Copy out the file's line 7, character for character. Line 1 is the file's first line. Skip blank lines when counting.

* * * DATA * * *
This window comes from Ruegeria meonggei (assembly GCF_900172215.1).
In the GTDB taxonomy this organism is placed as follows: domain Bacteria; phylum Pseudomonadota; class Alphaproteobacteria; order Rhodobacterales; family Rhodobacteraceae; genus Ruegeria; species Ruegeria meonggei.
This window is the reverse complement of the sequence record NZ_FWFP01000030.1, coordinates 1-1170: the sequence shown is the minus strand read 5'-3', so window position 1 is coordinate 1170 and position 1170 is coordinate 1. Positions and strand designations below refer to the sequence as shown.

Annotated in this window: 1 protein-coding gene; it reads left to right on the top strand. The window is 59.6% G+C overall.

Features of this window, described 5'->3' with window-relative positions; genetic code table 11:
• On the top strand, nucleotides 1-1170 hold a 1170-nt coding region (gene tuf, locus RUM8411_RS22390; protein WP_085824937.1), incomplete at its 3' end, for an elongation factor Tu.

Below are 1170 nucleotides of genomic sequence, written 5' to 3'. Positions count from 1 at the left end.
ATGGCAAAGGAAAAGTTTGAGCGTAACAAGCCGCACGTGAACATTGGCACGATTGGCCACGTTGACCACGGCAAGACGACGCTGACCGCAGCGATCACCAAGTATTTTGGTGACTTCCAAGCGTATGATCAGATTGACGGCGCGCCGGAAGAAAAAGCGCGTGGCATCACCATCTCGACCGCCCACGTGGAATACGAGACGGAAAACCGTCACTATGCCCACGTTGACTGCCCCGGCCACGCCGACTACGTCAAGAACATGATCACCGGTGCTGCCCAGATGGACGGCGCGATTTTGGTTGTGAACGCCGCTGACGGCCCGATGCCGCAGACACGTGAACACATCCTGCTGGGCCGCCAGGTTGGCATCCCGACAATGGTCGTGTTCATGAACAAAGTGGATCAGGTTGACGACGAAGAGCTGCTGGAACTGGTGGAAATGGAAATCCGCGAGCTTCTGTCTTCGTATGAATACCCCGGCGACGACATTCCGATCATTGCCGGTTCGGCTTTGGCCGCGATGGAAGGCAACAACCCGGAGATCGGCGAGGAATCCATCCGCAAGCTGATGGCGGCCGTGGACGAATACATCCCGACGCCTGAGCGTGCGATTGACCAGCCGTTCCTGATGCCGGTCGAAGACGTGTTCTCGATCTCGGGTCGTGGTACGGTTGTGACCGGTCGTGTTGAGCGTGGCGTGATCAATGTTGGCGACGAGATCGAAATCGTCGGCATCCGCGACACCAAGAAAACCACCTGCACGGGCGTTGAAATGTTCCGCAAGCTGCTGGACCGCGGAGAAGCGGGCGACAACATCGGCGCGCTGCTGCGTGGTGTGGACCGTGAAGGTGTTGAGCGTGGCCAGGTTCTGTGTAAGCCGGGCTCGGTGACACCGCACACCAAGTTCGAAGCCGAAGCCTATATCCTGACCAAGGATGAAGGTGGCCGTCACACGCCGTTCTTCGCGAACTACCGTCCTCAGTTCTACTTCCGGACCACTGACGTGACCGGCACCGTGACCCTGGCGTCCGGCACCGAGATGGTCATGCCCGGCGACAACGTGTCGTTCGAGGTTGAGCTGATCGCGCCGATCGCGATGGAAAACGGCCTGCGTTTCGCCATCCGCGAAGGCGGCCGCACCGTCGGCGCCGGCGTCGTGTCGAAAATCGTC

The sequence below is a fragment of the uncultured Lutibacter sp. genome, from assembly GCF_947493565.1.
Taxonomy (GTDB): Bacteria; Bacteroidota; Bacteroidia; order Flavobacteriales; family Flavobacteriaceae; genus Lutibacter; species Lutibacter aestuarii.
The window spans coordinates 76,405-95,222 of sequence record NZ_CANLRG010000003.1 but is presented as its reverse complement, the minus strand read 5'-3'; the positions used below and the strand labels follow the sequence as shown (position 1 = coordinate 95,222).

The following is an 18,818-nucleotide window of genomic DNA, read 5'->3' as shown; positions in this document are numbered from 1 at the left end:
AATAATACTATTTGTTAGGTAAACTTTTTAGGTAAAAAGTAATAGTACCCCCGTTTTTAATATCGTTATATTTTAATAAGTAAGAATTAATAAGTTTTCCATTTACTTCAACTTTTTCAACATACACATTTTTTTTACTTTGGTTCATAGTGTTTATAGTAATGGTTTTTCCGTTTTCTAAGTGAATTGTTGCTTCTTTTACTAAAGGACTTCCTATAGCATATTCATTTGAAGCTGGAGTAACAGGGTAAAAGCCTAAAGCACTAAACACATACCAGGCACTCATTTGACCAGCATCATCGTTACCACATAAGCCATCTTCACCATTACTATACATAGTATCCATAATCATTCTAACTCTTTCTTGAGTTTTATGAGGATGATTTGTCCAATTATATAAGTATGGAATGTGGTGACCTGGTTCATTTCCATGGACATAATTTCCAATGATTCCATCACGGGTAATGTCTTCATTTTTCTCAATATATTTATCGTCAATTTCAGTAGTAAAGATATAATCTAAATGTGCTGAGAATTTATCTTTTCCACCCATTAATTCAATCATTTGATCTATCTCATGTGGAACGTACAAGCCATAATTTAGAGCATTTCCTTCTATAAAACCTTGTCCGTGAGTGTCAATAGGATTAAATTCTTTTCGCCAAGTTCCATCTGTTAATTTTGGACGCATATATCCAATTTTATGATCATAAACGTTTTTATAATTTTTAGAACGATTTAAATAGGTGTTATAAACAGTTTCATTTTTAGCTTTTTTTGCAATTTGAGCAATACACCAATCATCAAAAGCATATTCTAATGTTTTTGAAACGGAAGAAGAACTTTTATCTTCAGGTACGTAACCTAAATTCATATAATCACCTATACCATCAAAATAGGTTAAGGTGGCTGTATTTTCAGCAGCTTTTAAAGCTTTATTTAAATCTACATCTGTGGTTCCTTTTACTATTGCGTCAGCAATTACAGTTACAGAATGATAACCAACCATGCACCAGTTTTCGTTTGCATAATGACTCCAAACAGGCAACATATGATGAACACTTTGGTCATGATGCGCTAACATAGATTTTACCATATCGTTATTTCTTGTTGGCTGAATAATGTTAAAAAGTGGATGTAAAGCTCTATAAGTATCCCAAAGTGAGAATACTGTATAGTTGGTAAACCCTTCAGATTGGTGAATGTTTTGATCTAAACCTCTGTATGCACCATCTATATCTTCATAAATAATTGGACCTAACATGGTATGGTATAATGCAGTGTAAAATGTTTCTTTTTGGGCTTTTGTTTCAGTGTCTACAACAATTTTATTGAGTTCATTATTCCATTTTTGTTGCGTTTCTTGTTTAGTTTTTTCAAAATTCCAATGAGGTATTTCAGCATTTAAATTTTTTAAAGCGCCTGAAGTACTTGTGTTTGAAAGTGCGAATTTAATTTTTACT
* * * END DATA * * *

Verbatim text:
Below are 1170 nucleotides of genomic sequence, written 5' to 3'. Positions count from 1 at the left end.